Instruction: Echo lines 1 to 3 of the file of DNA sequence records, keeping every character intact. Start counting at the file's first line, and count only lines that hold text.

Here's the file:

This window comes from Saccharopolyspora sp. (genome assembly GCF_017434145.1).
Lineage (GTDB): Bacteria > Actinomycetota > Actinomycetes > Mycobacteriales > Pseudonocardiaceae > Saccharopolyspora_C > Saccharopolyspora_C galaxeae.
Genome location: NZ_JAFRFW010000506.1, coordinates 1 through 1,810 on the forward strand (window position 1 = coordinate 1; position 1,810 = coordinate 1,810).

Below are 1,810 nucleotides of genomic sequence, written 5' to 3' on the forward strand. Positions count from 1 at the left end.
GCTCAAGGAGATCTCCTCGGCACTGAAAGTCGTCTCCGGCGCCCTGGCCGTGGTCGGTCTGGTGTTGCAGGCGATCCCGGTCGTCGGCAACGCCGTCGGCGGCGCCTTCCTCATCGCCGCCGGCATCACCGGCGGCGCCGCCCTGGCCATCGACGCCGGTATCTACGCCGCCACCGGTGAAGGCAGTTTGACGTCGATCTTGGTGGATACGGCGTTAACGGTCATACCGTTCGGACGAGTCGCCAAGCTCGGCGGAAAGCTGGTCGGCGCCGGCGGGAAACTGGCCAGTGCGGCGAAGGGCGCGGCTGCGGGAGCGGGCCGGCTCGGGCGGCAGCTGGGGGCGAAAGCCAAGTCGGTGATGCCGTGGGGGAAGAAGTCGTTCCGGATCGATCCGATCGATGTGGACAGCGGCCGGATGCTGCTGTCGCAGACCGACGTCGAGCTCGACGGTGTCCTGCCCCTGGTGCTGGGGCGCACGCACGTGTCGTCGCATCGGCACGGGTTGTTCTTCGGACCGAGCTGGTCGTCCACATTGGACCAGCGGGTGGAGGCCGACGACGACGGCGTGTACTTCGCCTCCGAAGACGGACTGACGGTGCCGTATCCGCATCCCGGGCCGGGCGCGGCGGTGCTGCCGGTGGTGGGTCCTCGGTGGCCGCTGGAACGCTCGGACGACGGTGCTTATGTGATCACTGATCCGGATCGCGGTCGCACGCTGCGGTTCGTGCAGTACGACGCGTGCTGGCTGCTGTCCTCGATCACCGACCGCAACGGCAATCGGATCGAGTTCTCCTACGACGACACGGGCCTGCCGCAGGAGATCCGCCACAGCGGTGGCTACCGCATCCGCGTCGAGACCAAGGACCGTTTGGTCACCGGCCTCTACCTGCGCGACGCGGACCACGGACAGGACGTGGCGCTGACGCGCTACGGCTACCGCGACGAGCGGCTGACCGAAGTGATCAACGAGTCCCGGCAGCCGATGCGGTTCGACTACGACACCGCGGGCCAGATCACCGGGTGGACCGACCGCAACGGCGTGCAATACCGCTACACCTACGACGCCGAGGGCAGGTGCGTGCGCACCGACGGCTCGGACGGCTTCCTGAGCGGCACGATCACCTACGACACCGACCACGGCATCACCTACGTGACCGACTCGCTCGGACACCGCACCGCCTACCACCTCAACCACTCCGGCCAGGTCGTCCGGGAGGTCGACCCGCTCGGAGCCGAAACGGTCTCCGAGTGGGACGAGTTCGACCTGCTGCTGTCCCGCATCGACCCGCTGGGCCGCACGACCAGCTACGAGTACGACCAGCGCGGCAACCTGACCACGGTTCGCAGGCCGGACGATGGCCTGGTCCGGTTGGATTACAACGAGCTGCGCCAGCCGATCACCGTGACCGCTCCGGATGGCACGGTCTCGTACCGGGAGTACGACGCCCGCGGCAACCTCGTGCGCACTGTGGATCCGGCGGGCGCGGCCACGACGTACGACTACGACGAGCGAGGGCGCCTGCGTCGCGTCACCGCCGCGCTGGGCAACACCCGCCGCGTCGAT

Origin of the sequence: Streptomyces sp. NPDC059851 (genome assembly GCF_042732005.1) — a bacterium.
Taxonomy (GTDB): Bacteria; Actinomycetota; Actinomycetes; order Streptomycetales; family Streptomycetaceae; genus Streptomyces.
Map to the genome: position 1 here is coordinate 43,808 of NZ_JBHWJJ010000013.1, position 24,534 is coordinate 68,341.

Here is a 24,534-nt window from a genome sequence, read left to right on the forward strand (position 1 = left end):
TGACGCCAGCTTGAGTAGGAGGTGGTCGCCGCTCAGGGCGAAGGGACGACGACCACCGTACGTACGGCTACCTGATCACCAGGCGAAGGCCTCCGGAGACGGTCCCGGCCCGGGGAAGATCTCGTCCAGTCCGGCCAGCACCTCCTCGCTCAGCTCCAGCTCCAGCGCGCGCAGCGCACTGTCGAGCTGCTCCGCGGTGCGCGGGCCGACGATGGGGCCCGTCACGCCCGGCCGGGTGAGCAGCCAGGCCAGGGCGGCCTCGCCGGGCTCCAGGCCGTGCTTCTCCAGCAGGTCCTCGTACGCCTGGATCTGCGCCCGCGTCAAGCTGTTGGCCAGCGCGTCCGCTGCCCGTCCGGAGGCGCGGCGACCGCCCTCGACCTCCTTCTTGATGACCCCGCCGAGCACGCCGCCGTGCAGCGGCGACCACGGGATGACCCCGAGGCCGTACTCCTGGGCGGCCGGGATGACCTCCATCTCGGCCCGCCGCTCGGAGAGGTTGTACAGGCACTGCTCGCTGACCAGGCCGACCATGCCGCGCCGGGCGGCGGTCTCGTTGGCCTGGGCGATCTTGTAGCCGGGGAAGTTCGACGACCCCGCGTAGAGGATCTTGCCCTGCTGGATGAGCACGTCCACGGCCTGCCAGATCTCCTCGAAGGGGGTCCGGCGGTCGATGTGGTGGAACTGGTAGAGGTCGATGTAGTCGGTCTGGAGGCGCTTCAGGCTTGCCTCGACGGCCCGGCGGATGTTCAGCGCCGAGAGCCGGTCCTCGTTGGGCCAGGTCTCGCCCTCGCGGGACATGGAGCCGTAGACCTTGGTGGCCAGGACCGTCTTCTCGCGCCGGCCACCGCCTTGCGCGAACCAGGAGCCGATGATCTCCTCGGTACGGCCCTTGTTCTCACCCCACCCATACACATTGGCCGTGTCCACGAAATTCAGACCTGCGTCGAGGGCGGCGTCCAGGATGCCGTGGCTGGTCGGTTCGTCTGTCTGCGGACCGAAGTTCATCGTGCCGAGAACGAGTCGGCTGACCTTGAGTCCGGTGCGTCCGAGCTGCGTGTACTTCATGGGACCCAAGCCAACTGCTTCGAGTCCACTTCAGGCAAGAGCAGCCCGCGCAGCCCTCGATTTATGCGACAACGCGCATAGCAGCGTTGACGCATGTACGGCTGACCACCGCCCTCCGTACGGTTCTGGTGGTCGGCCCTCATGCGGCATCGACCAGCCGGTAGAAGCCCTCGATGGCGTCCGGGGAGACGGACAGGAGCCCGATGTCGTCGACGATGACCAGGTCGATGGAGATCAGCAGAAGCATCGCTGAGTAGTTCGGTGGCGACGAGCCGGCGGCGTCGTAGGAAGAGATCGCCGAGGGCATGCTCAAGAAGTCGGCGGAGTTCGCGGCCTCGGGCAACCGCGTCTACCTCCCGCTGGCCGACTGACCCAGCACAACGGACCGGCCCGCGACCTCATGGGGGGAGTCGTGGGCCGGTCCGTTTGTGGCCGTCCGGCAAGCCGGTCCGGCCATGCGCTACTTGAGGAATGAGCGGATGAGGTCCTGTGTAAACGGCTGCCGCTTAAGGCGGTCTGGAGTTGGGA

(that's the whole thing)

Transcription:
This window comes from Saccharopolyspora sp. (genome assembly GCF_017434145.1).
Lineage (GTDB): Bacteria > Actinomycetota > Actinomycetes > Mycobacteriales > Pseudonocardiaceae > Saccharopolyspora_C > Saccharopolyspora_C galaxeae.
Genome location: NZ_JAFRFW010000506.1, coordinates 1 through 1,810 on the forward strand (window position 1 = coordinate 1; position 1,810 = coordinate 1,810).